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Sarah Bernhardt (born circa October 23, 1844 – March 26, 1923) was a French stage and early film actress, and has been referred to as "the most famous actress the world has ever known". Bernhardt made her fame on the stages of Europe in the 1870s, and was soon in demand in Europe and the Americas. She developed a reputation as a serious dramatic actress, earning the nickname "The Divine Sarah."

Early life

Bernhardt was born in Paris as Rosine Bernardt, the illegitimate daughter of Julie Bernardt (1821, Amsterdam – 1876, Paris) and an unknown father. Julie was one of six children of a widely traveling Jewish spectacle merchant, "vision specialist" and petty criminal, Moritz Baruch Bernardt, and Sara Hirsch (later known as Janetta Hartog) (ca 1797–1829). Julie's father remarried Sara Kinsbergen (1809–1878) two weeks after his first wife's death, and abandoned his family in 1835. Julie left for Paris, where she made a living as a courtesan and was known by the name "Youle". Sarah would add the letter "H" to both her first and last name. Sarah's birth records were lost in a fire in 1871, but in order to prove French citizenship, necessary for Légion d'honneur eligibility, she created false birth records, on which she was the daughter of "Judith van Hard" and "Edouard Bernardt" from Le Havre, in later stories either a law student, accountant, naval cadet or naval officer.

As the presence of a baby interfered with her mother's terrible and stressful life, Sarah was brought up in a pension, and later in a convent. A child of delicate health, she considered becoming a nun, but one of her mother's reputed lovers, the future Duc de Morny, Napoleon III's half-brother, decided that she should be an actress. When she was 13, he arranged for her to enter the Conservatoire, the government sponsored school of acting. She was not considered a particularly promising student, and, although she revered some of her teachers, she regarded the Conservatoire's methods as antiquated and too deeply steeped in tradition.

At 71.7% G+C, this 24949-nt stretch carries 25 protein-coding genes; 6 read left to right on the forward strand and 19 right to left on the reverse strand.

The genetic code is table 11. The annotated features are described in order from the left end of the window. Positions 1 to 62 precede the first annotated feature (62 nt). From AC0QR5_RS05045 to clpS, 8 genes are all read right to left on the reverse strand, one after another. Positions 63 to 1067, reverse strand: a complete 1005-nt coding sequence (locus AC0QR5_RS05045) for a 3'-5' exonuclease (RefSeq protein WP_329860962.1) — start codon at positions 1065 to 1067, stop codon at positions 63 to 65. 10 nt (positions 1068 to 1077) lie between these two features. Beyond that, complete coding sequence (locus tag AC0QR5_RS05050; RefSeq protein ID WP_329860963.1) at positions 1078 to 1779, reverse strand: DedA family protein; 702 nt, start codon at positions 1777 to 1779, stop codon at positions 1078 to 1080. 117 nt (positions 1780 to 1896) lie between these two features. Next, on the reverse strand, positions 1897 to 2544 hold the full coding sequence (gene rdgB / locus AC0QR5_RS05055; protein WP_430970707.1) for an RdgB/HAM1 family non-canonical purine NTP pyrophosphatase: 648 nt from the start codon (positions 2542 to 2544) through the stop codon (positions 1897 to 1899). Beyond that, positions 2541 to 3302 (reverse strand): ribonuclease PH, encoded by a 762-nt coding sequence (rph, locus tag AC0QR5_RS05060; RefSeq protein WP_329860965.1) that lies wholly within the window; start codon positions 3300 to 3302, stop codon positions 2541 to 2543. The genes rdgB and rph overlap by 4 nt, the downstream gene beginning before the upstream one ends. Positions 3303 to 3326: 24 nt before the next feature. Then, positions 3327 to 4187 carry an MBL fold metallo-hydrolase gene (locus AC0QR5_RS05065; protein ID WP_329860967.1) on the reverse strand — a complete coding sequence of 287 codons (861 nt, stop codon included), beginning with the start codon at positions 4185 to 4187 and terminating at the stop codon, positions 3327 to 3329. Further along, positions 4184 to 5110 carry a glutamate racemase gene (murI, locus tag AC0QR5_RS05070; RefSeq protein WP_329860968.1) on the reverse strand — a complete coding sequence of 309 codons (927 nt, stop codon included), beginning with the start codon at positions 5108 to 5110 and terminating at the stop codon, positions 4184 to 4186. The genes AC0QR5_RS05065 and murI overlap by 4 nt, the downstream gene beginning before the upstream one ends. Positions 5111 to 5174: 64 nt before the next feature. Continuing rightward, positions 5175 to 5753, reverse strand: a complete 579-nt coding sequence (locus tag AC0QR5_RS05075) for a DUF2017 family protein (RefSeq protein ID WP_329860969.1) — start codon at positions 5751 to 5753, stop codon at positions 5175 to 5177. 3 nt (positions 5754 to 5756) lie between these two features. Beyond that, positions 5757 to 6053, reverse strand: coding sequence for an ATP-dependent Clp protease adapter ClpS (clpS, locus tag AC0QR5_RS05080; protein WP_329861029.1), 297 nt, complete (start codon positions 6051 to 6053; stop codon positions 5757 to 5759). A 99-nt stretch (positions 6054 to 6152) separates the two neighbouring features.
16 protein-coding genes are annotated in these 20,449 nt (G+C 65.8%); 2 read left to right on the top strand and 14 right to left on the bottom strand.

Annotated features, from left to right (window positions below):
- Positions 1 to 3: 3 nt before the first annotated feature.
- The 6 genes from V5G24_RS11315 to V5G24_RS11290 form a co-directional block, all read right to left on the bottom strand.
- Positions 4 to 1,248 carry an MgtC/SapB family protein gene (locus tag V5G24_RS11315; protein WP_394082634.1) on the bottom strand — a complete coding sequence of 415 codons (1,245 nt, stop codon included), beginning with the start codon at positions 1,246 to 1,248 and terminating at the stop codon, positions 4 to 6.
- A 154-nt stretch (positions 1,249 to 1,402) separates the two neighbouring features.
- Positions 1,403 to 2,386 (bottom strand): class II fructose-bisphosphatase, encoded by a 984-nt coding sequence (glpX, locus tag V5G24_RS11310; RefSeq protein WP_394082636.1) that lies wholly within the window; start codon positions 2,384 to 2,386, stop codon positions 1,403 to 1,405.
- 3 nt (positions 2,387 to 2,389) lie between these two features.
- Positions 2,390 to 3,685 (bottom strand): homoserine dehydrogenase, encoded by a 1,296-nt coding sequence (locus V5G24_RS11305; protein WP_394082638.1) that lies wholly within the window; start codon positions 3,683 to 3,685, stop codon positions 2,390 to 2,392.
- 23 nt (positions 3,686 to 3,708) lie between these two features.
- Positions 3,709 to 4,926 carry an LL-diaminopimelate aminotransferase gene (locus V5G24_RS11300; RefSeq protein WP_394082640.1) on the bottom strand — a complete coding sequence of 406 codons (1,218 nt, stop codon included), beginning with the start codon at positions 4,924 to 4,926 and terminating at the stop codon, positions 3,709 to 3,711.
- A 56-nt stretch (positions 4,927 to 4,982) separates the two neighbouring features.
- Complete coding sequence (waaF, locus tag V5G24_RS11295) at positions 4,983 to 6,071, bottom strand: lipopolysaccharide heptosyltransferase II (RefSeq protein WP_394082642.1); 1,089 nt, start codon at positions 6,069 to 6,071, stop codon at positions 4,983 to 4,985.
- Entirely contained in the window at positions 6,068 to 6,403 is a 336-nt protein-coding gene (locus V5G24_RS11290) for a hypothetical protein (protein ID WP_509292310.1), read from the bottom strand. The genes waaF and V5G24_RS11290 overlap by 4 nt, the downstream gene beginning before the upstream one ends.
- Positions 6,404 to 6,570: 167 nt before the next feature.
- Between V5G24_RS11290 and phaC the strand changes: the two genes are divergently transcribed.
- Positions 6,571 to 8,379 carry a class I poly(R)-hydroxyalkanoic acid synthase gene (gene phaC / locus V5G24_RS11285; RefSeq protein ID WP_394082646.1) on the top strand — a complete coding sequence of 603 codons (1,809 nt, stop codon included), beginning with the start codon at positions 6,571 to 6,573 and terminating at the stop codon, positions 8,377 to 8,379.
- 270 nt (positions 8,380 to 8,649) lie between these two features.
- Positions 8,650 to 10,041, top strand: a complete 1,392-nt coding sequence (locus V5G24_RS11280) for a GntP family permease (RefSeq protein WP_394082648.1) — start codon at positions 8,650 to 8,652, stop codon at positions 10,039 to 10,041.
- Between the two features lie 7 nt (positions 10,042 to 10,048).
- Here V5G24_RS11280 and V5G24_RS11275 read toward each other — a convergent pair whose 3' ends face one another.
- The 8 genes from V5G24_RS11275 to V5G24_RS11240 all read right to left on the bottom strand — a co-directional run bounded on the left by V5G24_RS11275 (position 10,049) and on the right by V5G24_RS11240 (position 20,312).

Much of the uncertainty about Bernhardt's life arises because of her tendency to exaggerate and distort. Alexandre Dumas, fils described her as a notorious liar.

Stage career

Sarah Bernhardt left the Conservatoire in 1862, and, thanks to the Duc de Morny‘s influence, was accepted by the national theatre company, the Comédie-Française, as a beginner on probation. During the obligatory three debuts required of probationers, the strength, beauty, and sheer virtuosity of her performance was scarcely noticed by critics. Her contract with Comédie-Française was cancelled in 1863 after she slapped the face of a senior actress who had been rude to her younger sister. For a time she found employment at the Théâtre du Gymnase-Dramatique where she was given the part of a silly, Russian princess which further compromised her already volatile reputation. She decided to leave France and travel Europe. She soon ended up in Belgium, where she became the mistress of Henri, Prince de Ligne, and gave birth to their son, Maurice in 1864. After Maurice's birth, the Prince proposed marriage, but his family forbade it and convinced Bernhardt to refuse and end their relationship.

In 1866 she signed a contract with Odéon theatre and during six years of intensive work with a congenial company there, gradually established her reputation. Her first resounding success was as Anna Damby in the 1868 revival of Kean (by the novelist and playwright Alexandre Dumas père). Bernhardt’s greatest triumph at the Odéon, however came 1869 when she portrayed the minstrel Zanetto in the one-act verse play Le Passant (“The Passerby”) by the young dramatist François Coppée – a part of which she played again in a command performance before Napoleon III.

It was during this time that she acquired her famous coffin, in which she often slept in lieu of a bed, claiming it helped her understand her many tragic roles. She made her fame on the stages of Europe in the 1870s, and was soon in demand all over Europe and in New York. She developed a reputation as a serious dramatic actress, earning the title "The Divine Sarah"; arguably, she was the most famous actress of the 19th century.